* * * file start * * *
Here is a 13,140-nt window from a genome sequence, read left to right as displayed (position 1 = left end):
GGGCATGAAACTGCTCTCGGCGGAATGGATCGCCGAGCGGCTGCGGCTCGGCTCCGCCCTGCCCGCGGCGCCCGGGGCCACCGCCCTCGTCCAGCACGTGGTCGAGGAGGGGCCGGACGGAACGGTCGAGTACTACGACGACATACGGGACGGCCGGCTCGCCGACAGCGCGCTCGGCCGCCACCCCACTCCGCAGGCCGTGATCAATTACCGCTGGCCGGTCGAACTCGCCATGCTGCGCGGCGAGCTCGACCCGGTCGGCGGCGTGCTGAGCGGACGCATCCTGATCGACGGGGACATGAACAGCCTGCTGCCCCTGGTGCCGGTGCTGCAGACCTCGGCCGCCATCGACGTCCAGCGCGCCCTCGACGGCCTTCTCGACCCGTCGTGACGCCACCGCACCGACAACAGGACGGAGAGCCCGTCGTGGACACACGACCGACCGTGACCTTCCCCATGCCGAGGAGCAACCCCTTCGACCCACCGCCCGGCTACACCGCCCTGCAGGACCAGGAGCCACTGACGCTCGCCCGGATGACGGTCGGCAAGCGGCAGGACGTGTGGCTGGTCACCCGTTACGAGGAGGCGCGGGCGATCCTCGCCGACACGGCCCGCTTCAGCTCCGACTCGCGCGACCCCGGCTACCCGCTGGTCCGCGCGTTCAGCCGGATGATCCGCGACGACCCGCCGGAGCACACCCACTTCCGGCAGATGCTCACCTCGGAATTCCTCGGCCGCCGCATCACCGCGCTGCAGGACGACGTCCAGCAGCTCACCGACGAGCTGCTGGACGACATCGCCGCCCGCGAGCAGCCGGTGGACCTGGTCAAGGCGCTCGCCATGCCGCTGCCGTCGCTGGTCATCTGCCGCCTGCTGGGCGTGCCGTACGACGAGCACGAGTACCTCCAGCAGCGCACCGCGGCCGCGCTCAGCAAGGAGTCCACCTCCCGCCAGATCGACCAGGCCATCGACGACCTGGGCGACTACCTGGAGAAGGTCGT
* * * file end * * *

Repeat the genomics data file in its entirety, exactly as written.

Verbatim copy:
Here is a 13,140-nt window from a genome sequence, read left to right as displayed (position 1 = left end):
GGGCATGAAACTGCTCTCGGCGGAATGGATCGCCGAGCGGCTGCGGCTCGGCTCCGCCCTGCCCGCGGCGCCCGGGGCCACCGCCCTCGTCCAGCACGTGGTCGAGGAGGGGCCGGACGGAACGGTCGAGTACTACGACGACATACGGGACGGCCGGCTCGCCGACAGCGCGCTCGGCCGCCACCCCACTCCGCAGGCCGTGATCAATTACCGCTGGCCGGTCGAACTCGCCATGCTGCGCGGCGAGCTCGACCCGGTCGGCGGCGTGCTGAGCGGACGCATCCTGATCGACGGGGACATGAACAGCCTGCTGCCCCTGGTGCCGGTGCTGCAGACCTCGGCCGCCATCGACGTCCAGCGCGCCCTCGACGGCCTTCTCGACCCGTCGTGACGCCACCGCACCGACAACAGGACGGAGAGCCCGTCGTGGACACACGACCGACCGTGACCTTCCCCATGCCGAGGAGCAACCCCTTCGACCCACCGCCCGGCTACACCGCCCTGCAGGACCAGGAGCCACTGACGCTCGCCCGGATGACGGTCGGCAAGCGGCAGGACGTGTGGCTGGTCACCCGTTACGAGGAGGCGCGGGCGATCCTCGCCGACACGGCCCGCTTCAGCTCCGACTCGCGCGACCCCGGCTACCCGCTGGTCCGCGCGTTCAGCCGGATGATCCGCGACGACCCGCCGGAGCACACCCACTTCCGGCAGATGCTCACCTCGGAATTCCTCGGCCGCCGCATCACCGCGCTGCAGGACGACGTCCAGCAGCTCACCGACGAGCTGCTGGACGACATCGCCGCCCGCGAGCAGCCGGTGGACCTGGTCAAGGCGCTCGCCATGCCGCTGCCGTCGCTGGTCATCTGCCGCCTGCTGGGCGTGCCGTACGACGAGCACGAGTACCTCCAGCAGCGCACCGCGGCCGCGCTCAGCAAGGAGTCCACCTCCCGCCAGATCGACCAGGCCATCGACGACCTGGGCGACTACCTGGAGAAGGTCGT